This nonprofit delivers birthday party kits so kids can celebrate while social distancing
The coronavirus outbreak won't stop Celebrate RVA from giving kids the hope and joy they deserve.
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As a volunteer in high school, Julia Warren noticed something surprising about the kids she mentored, something that’s stuck with her to this day. Many of the kids in the Richmond, Virginia, school where she tutored were experiencing hardships or homelessness. “It became so apparent to me that [some] kids didn’t know when their birthday was,” she said. It was her aha moment.
Warren was determined to make a difference in her students’ lives, so she founded Celebrate RVA—RVA being shorthand for her hometown—when she was just 16. Her goal was to give these kids an opportunity to blow out their own birthday candles for the first time. “These moments of joy and love can transform a child,” she told us. “It gives them an opportunity to just be children.”
Since 2013, Warren, now 24, and a team of volunteers have been throwing birthday parties for kids wherever they are—in their homes, in a shelter, or at the pediatric oncology ward.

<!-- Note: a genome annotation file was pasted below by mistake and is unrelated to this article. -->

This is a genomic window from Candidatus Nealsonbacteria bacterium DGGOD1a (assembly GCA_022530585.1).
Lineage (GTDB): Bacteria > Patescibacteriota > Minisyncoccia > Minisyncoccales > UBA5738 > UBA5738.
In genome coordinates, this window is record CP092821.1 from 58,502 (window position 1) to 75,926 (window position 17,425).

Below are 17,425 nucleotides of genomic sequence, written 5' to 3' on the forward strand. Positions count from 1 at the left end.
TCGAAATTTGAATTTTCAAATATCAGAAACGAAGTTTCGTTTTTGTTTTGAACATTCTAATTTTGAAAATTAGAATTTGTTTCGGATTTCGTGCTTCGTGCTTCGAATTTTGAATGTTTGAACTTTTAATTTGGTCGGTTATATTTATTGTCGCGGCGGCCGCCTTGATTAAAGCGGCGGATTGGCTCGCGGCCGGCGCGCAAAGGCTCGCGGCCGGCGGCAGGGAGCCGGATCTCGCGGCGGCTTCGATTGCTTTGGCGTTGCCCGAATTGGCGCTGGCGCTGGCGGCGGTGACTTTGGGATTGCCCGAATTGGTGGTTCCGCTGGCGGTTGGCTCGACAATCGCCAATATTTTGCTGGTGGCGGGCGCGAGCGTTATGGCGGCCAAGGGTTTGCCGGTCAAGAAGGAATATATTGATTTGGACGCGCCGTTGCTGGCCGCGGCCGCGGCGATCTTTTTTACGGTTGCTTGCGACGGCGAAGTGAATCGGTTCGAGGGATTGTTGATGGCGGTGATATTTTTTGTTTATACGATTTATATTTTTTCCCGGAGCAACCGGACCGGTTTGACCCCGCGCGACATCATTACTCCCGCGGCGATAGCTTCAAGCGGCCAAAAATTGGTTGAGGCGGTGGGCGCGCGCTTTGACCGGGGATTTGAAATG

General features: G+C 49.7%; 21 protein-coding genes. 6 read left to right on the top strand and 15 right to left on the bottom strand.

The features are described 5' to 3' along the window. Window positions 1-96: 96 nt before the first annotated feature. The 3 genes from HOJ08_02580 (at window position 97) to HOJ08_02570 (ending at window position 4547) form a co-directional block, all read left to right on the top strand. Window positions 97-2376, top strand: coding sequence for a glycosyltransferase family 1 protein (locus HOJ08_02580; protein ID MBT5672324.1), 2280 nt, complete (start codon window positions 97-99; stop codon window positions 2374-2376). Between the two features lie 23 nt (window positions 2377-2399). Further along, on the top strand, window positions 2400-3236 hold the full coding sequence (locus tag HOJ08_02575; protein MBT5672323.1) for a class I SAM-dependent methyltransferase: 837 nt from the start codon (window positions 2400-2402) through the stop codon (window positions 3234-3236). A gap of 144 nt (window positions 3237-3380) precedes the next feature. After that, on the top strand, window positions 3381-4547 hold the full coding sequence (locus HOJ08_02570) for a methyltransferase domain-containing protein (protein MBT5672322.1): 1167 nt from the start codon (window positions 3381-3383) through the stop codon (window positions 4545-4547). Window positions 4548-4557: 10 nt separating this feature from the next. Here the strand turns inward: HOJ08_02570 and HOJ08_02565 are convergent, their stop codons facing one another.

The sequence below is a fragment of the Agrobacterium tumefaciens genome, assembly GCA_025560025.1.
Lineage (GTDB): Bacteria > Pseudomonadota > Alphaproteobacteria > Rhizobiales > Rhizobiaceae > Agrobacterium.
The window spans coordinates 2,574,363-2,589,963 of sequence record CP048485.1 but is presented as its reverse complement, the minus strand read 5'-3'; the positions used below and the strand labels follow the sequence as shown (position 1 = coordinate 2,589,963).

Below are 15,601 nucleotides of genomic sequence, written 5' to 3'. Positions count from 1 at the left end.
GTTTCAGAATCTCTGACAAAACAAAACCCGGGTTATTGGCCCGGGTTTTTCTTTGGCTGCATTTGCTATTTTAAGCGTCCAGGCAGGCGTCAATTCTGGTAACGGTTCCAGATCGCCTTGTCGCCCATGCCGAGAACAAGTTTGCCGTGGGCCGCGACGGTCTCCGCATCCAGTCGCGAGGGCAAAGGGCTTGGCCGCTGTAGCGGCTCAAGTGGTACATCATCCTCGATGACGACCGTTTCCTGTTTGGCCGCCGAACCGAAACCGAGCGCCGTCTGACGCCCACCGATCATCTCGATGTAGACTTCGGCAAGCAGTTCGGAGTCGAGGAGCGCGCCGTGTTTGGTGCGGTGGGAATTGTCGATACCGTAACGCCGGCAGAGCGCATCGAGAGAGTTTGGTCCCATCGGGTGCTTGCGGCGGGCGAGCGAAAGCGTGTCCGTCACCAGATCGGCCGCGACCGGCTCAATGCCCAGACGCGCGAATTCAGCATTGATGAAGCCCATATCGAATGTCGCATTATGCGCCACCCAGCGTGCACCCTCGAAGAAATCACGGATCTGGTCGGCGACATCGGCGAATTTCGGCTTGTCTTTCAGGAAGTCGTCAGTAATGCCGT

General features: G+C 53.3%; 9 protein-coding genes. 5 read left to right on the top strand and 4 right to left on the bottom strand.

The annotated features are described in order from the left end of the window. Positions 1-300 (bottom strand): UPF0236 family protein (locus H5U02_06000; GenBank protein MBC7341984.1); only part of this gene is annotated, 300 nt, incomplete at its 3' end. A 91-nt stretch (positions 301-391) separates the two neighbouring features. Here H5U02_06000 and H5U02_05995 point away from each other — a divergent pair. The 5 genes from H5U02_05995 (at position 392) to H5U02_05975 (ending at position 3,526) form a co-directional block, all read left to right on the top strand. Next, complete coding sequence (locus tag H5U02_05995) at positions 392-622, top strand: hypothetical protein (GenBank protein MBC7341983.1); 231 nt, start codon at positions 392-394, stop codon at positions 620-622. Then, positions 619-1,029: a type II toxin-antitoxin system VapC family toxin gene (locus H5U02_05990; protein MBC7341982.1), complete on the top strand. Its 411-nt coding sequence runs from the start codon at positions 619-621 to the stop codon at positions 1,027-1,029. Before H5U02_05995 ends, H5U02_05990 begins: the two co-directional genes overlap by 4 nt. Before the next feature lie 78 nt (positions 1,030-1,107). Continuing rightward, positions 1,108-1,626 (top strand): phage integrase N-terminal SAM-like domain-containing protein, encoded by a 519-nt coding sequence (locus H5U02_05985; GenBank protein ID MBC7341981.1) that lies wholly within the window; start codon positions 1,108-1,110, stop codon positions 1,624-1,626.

Last month, the nonprofit was gearing up to host the grand opening of their “Celebrate Space,” their new party headquarters, when they made the decision to cancel the event and all upcoming gatherings due to the COVID-19 outbreak.
But she didn’t want to cancel the parties altogether, especially during this stressful time when kids, and their families, could use a jolt of joy. So, Warren decided to package up the parties and send them directly to the birthday boys and girls.
Once a week, Warren and her only staff member assemble these birthday bags and deliver them to families’ doorsteps. Each delivery comes with a birthday chair cover, confetti, a banner, candles, cake mix, icing, and a hat decorating kit—everything they need for a party in their home. They also get a book and a birthday card.
Warren says her nonprofit serves any “kid” ages 1 to 21, though most of their parties tend to be for children in elementary or early middle school. For one little girl, who is immunocompromised, the coronavirus outbreak threatened to cancel her party. Her mom, who is unable to work, called Celebrate RVA, and was able to give her daughter a 7th birthday to remember.
“This time is really scary for a lot of our kids. They’re seeing really hard stuff and being exposed to a lot of hardship,” Warren told us. “It was important for us to continue taking joy out in the community realizing that it looks different. Under the circumstances, delivering joy is the best way to bring a smile to these kiddos.”